It’s not just love at first sight, it’s kismet
The golden age of Islam: now playing in a church near you
It’s not often that we stop into a church, only to discover Moorish architecture and a muezzin calling us to morning prayers. However, it could happen this weekend. That’s when “Kismet” opens at the Manhattan Beach Community Church Theatre.
And so, once inside, you may look around and wonder: “Where am I?” Well, Toto, we’re not in the South Bay anymore.
“This is 1071, during the golden age of Islam,” says the show’s director, Steve Norris, “where there’s medicine and scientific stuff going on, there’s all this art going on, and it’s just this tremendous time and Baghdad is the crossroads for everything. It is the religious and political capital of the whole area.
“And from that,” he continues, “is where I built the story, trying to embrace the Islamic view and to show that Baghdad was a beautiful city like other cities in the Middle East that are now, if you look at the evening news, completely destroyed and have lost their former glory and been stripped of their artwork. I want people to remember that. These are beautiful places with a beautiful culture,” and a culture dating back thousands of years but so violently marred by the violence and fighting of past decades. In short, Norris concludes, he wants us to imagine an Arabian Nights story from an enchanted and magical era of long ago.
Fate shows its hand
Although it premiered in Los Angeles, “Kismet” was first produced on Broadway in 1953, and in 1954 won three Tony Awards, including Best Musical. While the plot and subplots can be briefly summarized, even a longer synopsis doesn’t seem to give everything away. As Bob Manning puts it, “If you don’t know the story it might be hard to follow. You almost have to see the whole show to be able to say, ‘Oh, that’s why…’”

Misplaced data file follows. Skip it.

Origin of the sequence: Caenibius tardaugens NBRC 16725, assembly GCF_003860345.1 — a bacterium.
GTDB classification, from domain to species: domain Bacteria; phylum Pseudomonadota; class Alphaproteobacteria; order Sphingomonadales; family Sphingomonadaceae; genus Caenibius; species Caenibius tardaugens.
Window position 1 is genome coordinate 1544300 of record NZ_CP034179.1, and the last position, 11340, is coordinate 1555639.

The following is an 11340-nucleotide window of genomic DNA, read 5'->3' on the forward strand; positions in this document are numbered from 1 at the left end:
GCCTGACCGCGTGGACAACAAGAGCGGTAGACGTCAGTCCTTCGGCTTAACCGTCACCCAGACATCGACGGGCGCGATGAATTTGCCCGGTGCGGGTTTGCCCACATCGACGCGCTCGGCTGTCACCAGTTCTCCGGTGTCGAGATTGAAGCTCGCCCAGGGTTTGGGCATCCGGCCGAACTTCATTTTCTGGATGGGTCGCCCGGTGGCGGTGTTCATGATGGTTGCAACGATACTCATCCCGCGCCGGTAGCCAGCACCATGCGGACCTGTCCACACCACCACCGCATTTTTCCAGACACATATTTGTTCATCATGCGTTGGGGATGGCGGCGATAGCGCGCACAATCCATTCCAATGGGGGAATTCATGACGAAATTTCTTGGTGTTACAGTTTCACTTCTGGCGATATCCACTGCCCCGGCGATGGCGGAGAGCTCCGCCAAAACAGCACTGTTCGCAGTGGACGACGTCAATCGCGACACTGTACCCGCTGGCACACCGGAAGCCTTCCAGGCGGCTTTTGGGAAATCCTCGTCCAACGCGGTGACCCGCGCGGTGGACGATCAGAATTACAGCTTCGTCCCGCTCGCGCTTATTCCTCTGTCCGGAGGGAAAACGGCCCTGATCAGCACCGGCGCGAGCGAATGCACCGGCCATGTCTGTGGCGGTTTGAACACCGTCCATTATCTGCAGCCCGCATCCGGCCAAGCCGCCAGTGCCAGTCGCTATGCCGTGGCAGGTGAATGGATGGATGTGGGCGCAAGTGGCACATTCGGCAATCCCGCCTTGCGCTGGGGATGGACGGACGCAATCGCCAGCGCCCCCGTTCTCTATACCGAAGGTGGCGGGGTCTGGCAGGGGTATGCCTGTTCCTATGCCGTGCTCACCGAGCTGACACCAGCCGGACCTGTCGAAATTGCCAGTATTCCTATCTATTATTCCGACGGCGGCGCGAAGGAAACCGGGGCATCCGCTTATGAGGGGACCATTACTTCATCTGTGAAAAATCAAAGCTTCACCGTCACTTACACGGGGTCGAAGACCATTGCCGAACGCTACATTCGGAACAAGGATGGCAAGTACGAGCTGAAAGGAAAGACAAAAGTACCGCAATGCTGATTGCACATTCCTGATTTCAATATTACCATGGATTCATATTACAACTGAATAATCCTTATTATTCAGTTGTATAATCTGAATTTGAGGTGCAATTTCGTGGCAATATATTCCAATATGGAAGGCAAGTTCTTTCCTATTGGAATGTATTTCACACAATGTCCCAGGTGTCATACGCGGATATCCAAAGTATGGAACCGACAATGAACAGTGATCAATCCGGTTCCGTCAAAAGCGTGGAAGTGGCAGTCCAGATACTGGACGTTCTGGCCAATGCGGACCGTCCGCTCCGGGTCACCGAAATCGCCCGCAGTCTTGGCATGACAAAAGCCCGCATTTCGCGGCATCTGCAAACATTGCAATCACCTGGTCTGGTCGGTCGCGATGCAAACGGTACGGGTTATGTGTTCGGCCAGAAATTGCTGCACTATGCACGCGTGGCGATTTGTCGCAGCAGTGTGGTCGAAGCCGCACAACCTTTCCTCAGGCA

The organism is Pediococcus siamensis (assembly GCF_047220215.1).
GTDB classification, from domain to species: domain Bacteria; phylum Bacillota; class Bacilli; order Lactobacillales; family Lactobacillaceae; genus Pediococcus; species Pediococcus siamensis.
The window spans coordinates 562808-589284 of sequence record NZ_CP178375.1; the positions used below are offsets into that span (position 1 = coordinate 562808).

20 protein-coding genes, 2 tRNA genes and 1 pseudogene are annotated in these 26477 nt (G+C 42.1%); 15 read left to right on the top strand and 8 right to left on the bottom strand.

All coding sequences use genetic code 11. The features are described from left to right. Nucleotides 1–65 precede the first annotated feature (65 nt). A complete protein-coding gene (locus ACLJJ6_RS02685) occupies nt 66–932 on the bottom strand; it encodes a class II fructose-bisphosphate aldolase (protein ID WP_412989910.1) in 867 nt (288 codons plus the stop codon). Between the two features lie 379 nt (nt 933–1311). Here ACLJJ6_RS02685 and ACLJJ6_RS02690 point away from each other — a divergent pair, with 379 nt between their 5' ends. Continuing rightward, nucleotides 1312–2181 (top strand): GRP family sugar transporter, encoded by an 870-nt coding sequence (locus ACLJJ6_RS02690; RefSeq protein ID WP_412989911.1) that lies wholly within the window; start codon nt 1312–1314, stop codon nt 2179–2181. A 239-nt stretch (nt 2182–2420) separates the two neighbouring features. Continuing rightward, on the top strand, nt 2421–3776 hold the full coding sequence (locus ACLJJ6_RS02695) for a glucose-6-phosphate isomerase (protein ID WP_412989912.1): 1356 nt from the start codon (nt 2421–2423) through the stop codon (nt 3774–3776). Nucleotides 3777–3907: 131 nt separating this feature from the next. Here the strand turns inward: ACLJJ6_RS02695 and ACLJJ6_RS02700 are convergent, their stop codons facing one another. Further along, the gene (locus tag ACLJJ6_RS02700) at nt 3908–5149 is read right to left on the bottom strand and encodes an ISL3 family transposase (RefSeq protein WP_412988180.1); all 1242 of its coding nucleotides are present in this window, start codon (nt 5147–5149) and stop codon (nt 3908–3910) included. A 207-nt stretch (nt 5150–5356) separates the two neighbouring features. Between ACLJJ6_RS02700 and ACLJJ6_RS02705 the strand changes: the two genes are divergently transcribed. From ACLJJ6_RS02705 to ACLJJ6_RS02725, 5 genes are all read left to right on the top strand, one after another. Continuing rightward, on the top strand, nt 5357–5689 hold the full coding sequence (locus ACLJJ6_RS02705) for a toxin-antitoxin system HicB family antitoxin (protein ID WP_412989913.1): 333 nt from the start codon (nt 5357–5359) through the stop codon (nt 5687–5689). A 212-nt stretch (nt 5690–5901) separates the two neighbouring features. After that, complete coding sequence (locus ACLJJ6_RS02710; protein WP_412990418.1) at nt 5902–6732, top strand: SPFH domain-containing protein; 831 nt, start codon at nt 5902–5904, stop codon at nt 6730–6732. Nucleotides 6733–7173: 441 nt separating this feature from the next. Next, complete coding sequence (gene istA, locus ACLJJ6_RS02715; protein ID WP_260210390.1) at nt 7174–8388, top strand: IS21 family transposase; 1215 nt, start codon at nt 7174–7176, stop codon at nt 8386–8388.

“And that’s why they’re not going to leave during intermission,” interjects Karen Hill.
Hill is the production’s hair and makeup guru, while Manning has the envious role of the slave merchant. He’s also the front half of the show’s camel, while Devon Darley brings up the rear.
To continue, we have a street beggar, a kind of rhymin’ Simon who soon becomes known as Hajj, who’s simply trying to make ends meet for himself and his daughter, Marsinah. That’s one through-line. Another involves the efforts of the Wazir, the chief of police, to find a wife for the young Caliph, which is to say the Prince of Baghdad. The Wazir, naturally, is seeking a woman of wealth and royal blood, but meanwhile the Caliph, wandering through the palace grounds, encounters a lovely maiden who happens to be Marsinah.